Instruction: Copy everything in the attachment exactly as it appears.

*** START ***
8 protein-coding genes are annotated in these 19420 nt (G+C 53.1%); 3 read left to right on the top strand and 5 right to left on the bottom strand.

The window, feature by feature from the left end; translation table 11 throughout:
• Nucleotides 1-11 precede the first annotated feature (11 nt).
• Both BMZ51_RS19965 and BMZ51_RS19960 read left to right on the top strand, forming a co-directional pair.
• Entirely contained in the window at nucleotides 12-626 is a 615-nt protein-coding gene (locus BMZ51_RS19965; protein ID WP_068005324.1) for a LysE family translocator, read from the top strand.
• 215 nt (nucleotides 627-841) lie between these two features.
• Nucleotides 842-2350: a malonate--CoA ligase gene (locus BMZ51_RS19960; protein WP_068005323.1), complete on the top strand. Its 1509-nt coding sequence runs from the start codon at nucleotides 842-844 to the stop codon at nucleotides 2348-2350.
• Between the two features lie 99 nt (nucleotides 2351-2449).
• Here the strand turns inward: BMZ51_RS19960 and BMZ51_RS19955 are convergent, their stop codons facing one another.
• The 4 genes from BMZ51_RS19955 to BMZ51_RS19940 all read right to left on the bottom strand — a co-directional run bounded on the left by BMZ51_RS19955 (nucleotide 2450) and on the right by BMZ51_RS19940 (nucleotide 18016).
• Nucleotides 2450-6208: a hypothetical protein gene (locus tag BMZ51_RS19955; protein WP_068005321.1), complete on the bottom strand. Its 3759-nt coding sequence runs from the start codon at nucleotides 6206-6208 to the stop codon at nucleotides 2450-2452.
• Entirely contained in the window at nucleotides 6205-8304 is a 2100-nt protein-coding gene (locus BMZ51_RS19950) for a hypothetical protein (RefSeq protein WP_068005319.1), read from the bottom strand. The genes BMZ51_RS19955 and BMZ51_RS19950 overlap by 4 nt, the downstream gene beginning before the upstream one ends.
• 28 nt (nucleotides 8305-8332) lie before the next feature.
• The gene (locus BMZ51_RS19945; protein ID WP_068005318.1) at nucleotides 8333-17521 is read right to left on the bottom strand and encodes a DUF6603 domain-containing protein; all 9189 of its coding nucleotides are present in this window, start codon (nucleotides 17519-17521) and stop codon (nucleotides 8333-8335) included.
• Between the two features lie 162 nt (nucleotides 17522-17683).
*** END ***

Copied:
8 protein-coding genes are annotated in these 19420 nt (G+C 53.1%); 3 read left to right on the top strand and 5 right to left on the bottom strand.

The window, feature by feature from the left end; translation table 11 throughout:
• Nucleotides 1-11 precede the first annotated feature (11 nt).
• Both BMZ51_RS19965 and BMZ51_RS19960 read left to right on the top strand, forming a co-directional pair.
• Entirely contained in the window at nucleotides 12-626 is a 615-nt protein-coding gene (locus BMZ51_RS19965; protein ID WP_068005324.1) for a LysE family translocator, read from the top strand.
• 215 nt (nucleotides 627-841) lie between these two features.
• Nucleotides 842-2350: a malonate--CoA ligase gene (locus BMZ51_RS19960; protein WP_068005323.1), complete on the top strand. Its 1509-nt coding sequence runs from the start codon at nucleotides 842-844 to the stop codon at nucleotides 2348-2350.
• Between the two features lie 99 nt (nucleotides 2351-2449).
• Here the strand turns inward: BMZ51_RS19960 and BMZ51_RS19955 are convergent, their stop codons facing one another.
• The 4 genes from BMZ51_RS19955 to BMZ51_RS19940 all read right to left on the bottom strand — a co-directional run bounded on the left by BMZ51_RS19955 (nucleotide 2450) and on the right by BMZ51_RS19940 (nucleotide 18016).
• Nucleotides 2450-6208: a hypothetical protein gene (locus tag BMZ51_RS19955; protein WP_068005321.1), complete on the bottom strand. Its 3759-nt coding sequence runs from the start codon at nucleotides 6206-6208 to the stop codon at nucleotides 2450-2452.
• Entirely contained in the window at nucleotides 6205-8304 is a 2100-nt protein-coding gene (locus BMZ51_RS19950) for a hypothetical protein (RefSeq protein WP_068005319.1), read from the bottom strand. The genes BMZ51_RS19955 and BMZ51_RS19950 overlap by 4 nt, the downstream gene beginning before the upstream one ends.
• 28 nt (nucleotides 8305-8332) lie before the next feature.
• The gene (locus BMZ51_RS19945; protein ID WP_068005318.1) at nucleotides 8333-17521 is read right to left on the bottom strand and encodes a DUF6603 domain-containing protein; all 9189 of its coding nucleotides are present in this window, start codon (nucleotides 17519-17521) and stop codon (nucleotides 8333-8335) included.
• Between the two features lie 162 nt (nucleotides 17522-17683).